The whole point of components is that they are modular and reusable. But at the moment our example component isn't reusable! In this lesson, we'll look at what we can do to change that.
1.Introduction2 lessons, 06:28
2.Creating Your First Component3 lessons, 19:33
3.Working With Components3 lessons, 20:40
4.Conclusion1 lesson, 00:58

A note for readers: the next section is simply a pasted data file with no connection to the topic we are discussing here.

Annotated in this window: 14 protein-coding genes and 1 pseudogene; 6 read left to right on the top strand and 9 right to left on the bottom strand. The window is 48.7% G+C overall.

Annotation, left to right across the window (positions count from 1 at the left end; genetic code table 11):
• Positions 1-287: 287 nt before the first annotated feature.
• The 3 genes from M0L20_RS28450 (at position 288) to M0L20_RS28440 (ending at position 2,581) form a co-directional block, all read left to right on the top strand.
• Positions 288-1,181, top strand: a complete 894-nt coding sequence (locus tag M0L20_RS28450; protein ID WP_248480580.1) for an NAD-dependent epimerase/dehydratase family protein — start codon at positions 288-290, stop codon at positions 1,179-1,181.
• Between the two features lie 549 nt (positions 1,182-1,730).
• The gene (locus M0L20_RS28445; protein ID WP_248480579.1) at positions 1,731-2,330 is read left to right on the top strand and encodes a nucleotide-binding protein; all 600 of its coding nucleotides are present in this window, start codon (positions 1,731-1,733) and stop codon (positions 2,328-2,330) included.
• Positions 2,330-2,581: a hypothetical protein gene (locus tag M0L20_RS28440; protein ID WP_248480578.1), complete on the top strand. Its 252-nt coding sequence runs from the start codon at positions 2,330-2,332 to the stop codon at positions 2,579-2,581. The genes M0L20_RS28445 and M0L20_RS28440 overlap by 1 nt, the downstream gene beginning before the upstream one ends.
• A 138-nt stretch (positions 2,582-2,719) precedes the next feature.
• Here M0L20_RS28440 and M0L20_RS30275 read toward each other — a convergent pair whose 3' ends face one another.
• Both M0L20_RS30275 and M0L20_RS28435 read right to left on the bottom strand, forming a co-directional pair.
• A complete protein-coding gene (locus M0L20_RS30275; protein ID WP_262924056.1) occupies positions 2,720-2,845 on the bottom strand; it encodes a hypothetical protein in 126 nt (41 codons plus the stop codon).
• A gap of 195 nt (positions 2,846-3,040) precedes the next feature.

Hi, folks, in this lesson, we're going to see how we can ensure our components are reusable and that more than one can be used on a single page. There are a couple of changes that we need to make to the example app to get it working and to ensure that it's properly reusable. So first of all, the modal should just be a wrapper that we can use to display any content inside a modal rather than having it contained so much fixed markup. Let's move the form out of the modal and into the custom element for the component in app.html. And let's also update the title while we're here to Save note instead of Test title. In the configuration for our component, we also need to enable transclusion with the transclude option. Transclusion means that all of the elements inside the custom elements will be copied into the template. We just need to specify where in the template they should be inserted. Back in templates/modal.html, we can use the ng-transclude directive to specify a transclusion slot. Angular would take care of copying the content to the right place in the template for us. This works in exactly the same way as transclusion works with directives. And if necessary, we can use a more complex form of transclusion, where we have multiple bits of content being copied into multiple named transclusion slots. If we run the example in a browser now, we should find that everything is now working as it should. We can create a new note, save the note and the new note should appear in the sidebar. So we're seeing a script error that we can't read the property focus of null. So the problem here is that we're binding to the showmodal event twice, and we just need to update the second one to be hidemodal and not showmodal. It looks like a copy-paste error from the last lesson, I do apologize for that. So now we see the dialogue as expected. And let's add a name for our new note. And we see that everything is working as it should. So the next step is to add another modal to the app.html page. We can add a confirmation modal for the delete note function to make sure that the user really does want to delete the note. So let's go back and refresh the page in the browser quickly. If we repeat the process of adding and saving a new note, we'll see a slight problem. We're actually seeing both the modals displayed at the same time, and that's why the overlay looks much darker this time than it did previously. And we can see that underneath the Confirm modal is our Save Note modal which we were expecting. The reason for this is because both instances of the modal are binding to the showmodal and hidemodal events. What we need to do is add some way to differentiate between the two modals. We can add a modal ID attribute to the custom element. So we've added data-modal-id attributes to both of our modals. And now, back in the component file, we need to add a binding for this attribute to our configuration. This should go in the bindings object. This binding is not optional so we don't use the question mark, but we still use an @binding as we did before. In our event handlers, we can expect a data object to be passed, which contains the ID of the modal that should be opened or closed. Event handlers are always passed and event objects as the first argument so the data object should be the second argument. We can then pass through the ID of the modal we want to open whenever we broadcast the showmodal event, and that happens in controllers/notes.js. So instead of just triggering the event, we now need to pass through a data object, which specifies the ID of the modal that we'd like to show. So the modal that we want to show in this case is the Save modal. So let's go back to the page and refresh it now. And let's create another new note. And now we only see the Save modal as we expect. We don't really need to add this ID check to the hideModal event handler because now only one modal will be shown at a time. So only the current modal, whichever modal that happens to be, needs to worry about being closed. So we also need to specify that we want to see the Confirm modal when deleting a note. So back in the notes controller, let's add a new preDelete method to the controller. And we'll do that just before the deleteNote method. And we just want to broadcast the showmodal event here, but this time, specify confirm_delete as the modal ID that we want to show. All we need to do now is change the Delete button in app.html to invoke the preDeleteNote method when it is clicked instead of deleteNote. We don't need to pass an event object through so let's just get rid of that as well. So let's go back to the browser once again. And now when we select a note and hit the Delete note button, we're expecting to see our Confirm modal. The modal doesn't have any way to confirm or deny the deletion at this point. We'll come back and wire this up in the next lesson. So, in this lesson, we saw how to ensure our component is reusable by making the template function a simple wrapper and using transclusion to copy content into the component. We also saw that we need to add some way to differentiate between different instances of the component if we want to be able have more than one of a single instance of it on the page. We handled that in this case using a simple ID attribute that is passed to the component as an input. Thanks for watching.